Let be the polynomials on the field , and let be the differentiating operator. Find all the invariant subspace of .
I think the answer is , the polynomial with degree less than or equal to . But I could not prove. Would you help me?
suppose next that U is finite-dimensional, of dimension n. can you show that {1,x,...x^{n-1}} must all be in U?
we've already (at least you claim you have) shown that if U has dimension 1, then it must be span{c} for c non-zero, that is: span{1}, so let's suppose dim(U) = 2.
then U = span({p(x),q(x)} for 2 LI polynomials p and q. thus D(U) = {ap'(x)+bq'(x): a,b in P}. without loss of generality assume deg(p) ≤ deg(q).
clearly p(x) = c, for some non-zero c (or else deg(p') = deg(p) - 1, and then D(U) is not contained in U). so deg(q) > 0 (since p and q are assumed LI).
now suppose q'(x) is in U (which it must be, for U to be invariant). so q'(x) = ap(x) + bq(x) = ac + bq(x).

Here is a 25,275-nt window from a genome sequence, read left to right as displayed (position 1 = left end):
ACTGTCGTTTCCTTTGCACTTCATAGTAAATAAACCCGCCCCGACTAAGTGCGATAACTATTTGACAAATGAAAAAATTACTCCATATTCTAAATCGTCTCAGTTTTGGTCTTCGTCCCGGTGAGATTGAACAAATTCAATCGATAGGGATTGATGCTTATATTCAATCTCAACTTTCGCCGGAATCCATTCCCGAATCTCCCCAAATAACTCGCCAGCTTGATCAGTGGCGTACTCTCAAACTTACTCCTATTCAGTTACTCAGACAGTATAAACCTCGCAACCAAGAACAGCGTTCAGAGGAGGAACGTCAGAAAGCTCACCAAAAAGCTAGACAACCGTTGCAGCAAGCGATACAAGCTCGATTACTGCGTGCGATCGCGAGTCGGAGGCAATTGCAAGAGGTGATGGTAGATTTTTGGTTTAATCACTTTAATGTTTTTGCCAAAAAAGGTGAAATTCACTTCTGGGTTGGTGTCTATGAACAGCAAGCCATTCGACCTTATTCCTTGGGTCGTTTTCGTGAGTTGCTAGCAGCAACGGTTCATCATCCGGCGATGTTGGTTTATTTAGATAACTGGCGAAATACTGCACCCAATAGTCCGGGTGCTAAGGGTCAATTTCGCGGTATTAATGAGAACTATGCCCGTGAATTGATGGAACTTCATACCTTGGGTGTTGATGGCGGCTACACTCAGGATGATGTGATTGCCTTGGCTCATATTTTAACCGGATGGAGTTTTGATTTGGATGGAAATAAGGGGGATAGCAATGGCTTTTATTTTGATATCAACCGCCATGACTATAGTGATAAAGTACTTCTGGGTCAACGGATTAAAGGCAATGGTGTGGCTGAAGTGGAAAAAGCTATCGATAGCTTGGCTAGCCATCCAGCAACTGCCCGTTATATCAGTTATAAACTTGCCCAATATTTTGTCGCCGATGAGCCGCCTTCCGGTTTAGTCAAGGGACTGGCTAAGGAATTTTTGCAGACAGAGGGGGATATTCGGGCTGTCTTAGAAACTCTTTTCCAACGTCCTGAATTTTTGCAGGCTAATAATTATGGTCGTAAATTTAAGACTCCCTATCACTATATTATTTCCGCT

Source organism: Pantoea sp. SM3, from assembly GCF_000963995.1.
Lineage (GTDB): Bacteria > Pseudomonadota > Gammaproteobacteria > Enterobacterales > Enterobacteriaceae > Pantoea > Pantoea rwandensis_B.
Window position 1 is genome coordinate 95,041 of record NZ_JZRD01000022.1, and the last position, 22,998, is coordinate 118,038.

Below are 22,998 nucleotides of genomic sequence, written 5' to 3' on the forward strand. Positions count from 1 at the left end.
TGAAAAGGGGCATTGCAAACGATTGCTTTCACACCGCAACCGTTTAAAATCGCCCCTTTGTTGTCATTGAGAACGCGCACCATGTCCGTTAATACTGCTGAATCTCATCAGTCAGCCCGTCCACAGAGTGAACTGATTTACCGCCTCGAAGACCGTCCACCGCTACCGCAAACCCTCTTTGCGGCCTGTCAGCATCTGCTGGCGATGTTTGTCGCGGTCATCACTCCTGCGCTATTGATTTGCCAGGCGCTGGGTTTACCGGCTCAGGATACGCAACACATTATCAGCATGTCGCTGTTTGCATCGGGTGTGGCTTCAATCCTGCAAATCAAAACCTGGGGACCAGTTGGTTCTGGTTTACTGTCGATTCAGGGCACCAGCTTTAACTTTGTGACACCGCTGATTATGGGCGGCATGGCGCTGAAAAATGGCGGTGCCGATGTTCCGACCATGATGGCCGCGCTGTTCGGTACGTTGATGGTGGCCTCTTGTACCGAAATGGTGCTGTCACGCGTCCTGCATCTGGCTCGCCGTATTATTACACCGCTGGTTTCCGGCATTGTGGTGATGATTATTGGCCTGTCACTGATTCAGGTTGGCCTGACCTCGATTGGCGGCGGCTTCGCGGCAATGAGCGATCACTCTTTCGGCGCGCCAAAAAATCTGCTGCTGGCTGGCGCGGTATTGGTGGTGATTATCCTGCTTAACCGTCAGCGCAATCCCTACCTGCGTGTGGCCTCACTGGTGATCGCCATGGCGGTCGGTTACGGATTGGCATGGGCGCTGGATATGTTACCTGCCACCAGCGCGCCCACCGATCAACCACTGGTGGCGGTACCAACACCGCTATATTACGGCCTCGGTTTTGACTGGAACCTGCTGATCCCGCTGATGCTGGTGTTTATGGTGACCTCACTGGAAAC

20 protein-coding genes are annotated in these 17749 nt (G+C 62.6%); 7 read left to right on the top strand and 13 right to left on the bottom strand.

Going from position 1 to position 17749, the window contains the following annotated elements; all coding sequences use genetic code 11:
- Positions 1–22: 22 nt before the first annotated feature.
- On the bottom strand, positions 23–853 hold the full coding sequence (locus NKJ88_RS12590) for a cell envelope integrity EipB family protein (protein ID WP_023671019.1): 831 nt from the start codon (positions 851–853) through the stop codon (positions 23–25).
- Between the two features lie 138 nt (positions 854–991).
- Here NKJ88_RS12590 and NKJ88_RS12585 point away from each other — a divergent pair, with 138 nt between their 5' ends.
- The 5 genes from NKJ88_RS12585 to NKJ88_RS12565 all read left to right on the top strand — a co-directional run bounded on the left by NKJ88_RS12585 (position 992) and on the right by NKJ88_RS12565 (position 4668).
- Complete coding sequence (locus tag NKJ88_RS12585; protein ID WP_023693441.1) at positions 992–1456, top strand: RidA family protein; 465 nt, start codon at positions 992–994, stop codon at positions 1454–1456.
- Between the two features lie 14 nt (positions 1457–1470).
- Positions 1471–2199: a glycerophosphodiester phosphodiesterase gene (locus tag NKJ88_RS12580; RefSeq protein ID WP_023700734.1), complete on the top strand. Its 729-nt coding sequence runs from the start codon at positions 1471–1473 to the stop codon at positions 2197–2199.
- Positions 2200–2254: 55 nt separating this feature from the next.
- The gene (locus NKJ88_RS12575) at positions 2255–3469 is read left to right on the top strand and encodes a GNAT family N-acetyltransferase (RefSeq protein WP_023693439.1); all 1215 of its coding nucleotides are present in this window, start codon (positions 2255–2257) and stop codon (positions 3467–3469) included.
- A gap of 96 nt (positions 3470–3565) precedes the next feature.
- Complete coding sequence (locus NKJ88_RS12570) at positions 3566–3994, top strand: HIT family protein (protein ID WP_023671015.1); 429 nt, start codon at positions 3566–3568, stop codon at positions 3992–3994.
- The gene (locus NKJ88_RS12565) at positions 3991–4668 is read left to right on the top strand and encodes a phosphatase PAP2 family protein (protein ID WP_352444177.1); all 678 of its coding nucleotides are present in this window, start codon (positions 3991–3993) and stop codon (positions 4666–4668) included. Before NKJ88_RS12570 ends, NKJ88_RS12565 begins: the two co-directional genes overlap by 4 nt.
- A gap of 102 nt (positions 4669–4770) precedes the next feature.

thus q'(x) - ac = bq(x).
comparing leading terms, we see that b = 0, so q'(x) = ac, a constant. hence q(x) is linear, say rx + s, and r is non-zero. since 1 = (1/c)c + 0(rx + s), 1 is in U.
since x = (-s/(rc))(c) + (1/r)(rx + s), we see that {1,x} is contained in U, and since dim(U) = 2, U must be P_{1}.
now, use induction to show that if dim(U) = n, U = P_{n-1}.
now, all that is left is to show that U is not finite-dimensional, it must be all of P[x]. with a little cleverness you can use the same argument (what happens if x^{k} is not in U, for some k in N?).